Holsclaw maintained that the state of Georgia implemented the law last year, which he modeled his bill after, and they have seen a 41 percent in distracted driving incidents. He added that not only was there a reduction in the accidents, which speaks to the effectiveness of the bill, but their insurance also started to lower.

Near the conclusion, though, Holsclaw relayed that he didn’t care about costs or points, he just wanted to save lives.

The House bill passed with three points to spare with 53 Ayes, 38 Nays and 4 Present and Not Voting.

Representatives voting Aye were: Charlie Baum (R-Murfreesboro), Bill Beck (D-Nashville), Rush Bricken (R-Tullahoma), Karen Camper (D-Memphis), Dale Carr (R-Sevierville), Jesse Chism (D-Memphis), John Ray Clemmons (D-Nashville), Jim Coley (R-Bartlett), Michael Curcio (R-Dickson), John DeBerry (D-Memphis), Vincent Dixie (D-Nashville), Bill Dunn (R-Knoxville), Bob Freeman (D-Nashville), Ron Gant (R-Rossville), Johnny Garrett (R-Goodlettsville), Curtis Halford (R-Dyer), Mark Hall (R-Cleveland), Kirk Haston (R-Lobelville), Patsy Hazlewood (R-Signal Mountain), Esther Helton (R-East Ridge), Gary Hicks (R-Rogersville), Jason Hodges D-Clarksville), John Holsclaw (R-Elizabethton), Dan Howell (R-Georgetown), Darren Jernigan (D-Nashville), Curtis Johnson (R-Clarksville), Gloria Johnson (D-Knoxville), Doc Kumar (R-Springfield), William Lamberth (R-Portland), Tom Leatherwood (R-Arlington), Mary Littleton (R-Dickson), Harold Love (D-Nashville), Pat Marsh (R-Shelbyville), Jerome Moon (R-Maryville), Brandon Ogles (R-Franklin), Antonio Parkinson (D-Memphis), Jason Potts (D-Nashville), Jason Powell (D-Nashville), Bob Ramsey (R-Maryville), Jerry Sexton (R-Bean Station), Johnny Shaw (D-Bolivar), Paul Sherrell (R-Sparta), Robin Smith (R-Hixson), Rick Staples (D-Knoxville), Mike Stewart (D-Nashville), Dwayne Thompson (D-Cordova), Rick Tillis (R-Lewisburg), Terri Lynn Weaver (R-Lancaster), Mark White (R-Memphis), Sam Whitson (R-Franklin), Ryan Williams (R-Cookeville), Dave Wright (R-Corryton), Mr. Speaker Glen Casada (R-Franklin)

Representatives voting No were: David Byrd (R-Waynesboro), Kent Calfee (R-Kingston), Mike Carter (R-Ooltewah), Scott Cepicky (R-Culleoka), Mark Cochran (R-Englewood), Barbara Cooper (D-Memphis), John Crawford (R-Kingsport), Clay Doggett (R-Pulaski), Rick Eldridge (R-Morristown) Jeremy Faison (R-Cosby), Andrew Farmer (R-Sevierville), Bruce Griffey (R-Paris), Yusuf Hakeem (D-Chattanooga), G. A. Hardaway (D-Memphis), David Hawk (R-Greeneville), Matthew Hill (R-Jonesborough), Timothy Hill (R-Blountville), Andy Holt (R-Dresden), Bud Hulsey (R-Kingsport), Chris Hurt (R-Halls), Kelly Keisling (R-Byrdstown), Justin Lafferty (R-Knoxville), Susan Lynn (R-Mt. Juliet), Larry Miller (D-Memphis), Bo Mitchell (D-Nashville), Jay Reedy (R-Erin), Tim Rudd (R-Murfreesboro), Iris Rudder (R-Winchester), Lowell Russell (R-Vonore), Mike Sparks (R-Smyrna), Brian Terry (R-Murfreesboro), Chris Todd (R-Madison County), Joe Towns (D-Memphis), Ron Travis (R-Dayton), Micah Van Huss (R-Jonesborough), Kevin Vaughan (R-part of Shelby County), John Mark Windle (D-Livingston), Jason Zachary (R-Knoxville)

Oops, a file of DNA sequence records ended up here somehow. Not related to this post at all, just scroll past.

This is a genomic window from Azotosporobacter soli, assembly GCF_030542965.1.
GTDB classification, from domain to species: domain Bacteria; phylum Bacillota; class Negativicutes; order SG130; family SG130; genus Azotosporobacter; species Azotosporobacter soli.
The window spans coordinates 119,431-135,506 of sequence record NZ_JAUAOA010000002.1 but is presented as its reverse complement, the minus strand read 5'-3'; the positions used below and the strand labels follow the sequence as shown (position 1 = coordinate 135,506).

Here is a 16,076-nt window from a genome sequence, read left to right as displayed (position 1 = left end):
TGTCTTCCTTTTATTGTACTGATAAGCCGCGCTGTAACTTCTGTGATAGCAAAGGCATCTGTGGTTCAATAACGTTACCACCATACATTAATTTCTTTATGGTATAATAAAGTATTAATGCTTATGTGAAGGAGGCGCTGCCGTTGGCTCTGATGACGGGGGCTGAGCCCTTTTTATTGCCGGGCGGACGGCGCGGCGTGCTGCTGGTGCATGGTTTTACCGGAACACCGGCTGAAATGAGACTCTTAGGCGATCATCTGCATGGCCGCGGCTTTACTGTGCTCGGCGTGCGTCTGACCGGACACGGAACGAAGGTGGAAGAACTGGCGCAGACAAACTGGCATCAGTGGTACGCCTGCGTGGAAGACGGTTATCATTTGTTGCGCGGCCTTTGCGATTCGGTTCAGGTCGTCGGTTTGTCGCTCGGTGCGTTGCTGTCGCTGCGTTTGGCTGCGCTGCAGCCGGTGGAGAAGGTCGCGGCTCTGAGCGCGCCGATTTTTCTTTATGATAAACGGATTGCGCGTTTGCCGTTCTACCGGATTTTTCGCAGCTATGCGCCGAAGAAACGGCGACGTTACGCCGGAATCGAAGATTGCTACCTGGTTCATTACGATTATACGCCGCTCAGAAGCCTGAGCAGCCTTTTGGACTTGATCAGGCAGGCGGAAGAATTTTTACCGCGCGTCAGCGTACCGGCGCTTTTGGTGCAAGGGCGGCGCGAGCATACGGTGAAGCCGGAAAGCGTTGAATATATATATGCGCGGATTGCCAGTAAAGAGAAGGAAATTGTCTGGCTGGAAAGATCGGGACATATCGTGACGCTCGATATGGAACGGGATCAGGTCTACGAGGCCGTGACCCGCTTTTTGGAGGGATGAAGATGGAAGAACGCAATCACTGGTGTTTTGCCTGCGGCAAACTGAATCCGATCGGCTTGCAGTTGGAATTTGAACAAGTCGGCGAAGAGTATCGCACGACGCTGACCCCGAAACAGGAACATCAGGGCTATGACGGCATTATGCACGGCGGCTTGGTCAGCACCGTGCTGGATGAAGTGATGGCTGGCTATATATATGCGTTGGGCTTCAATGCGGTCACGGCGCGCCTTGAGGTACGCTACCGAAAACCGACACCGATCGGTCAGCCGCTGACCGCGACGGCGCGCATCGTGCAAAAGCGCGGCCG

Representatives Present and Not Voting were: London Lamar (D-Memphis), Dennis Powers (R-Jacksboro), John Ragan (R-Oak Ridge), Bill Sanderson (R-Kenton)

The Senate version of the bill wasn’t taken up until April 30, and Senators rising to speak on the bill were more equally divided in their opposition or support for the legislation.

In the end, the Senate vote resulted in 23 Ayes and 7 Nays and 1 Present and Not Voting.

Senators voting Aye were: Raumesh Akbari (D-Memphis), Janice Bowling (R-Tullahoma), Richard Briggs (R-Knoxville), Steve Dickerson (R-Nashville), Todd Gardenhire (R-Chattanooga), Brenda Gilmore (D-Nashville), Dolores Gresham (R-Somerville), Ferrell Haile (R-Gallatin), Ed Jackson (R-Jackson), Jack Johnson (R-Franklin), Brian Kelsey (R-Germantown), Sara Kyle (D-Memphis), Becky Massey (R-Knoxville), Bill Powers (R-Clarksville), Shane Reeves (R-Murfreesboro), Kerry Roberts (R-Springfield), Katrina Robinson (D-Memphis), Paul Rose (R-Tipton and Shelby County), Art Swann (R-Maryville), Bo Watson (R-Hixson), Ken Yager (R-Kingston), Jeff Yarbro (D-Nashville), Mr. Speaker Randy McNally (R-Oak Ridge)

Senators voting No were: Mike Bell (R-Riceville), Joey Hensley (R-Hohenwald), Frank Niceley (R-Strawberry Plains), Mark Pody (R-Lebanon), Steve Southerland (R-Morristown), John Stevens (R-Huntingdon), Dawn White (R-Murfeesboro)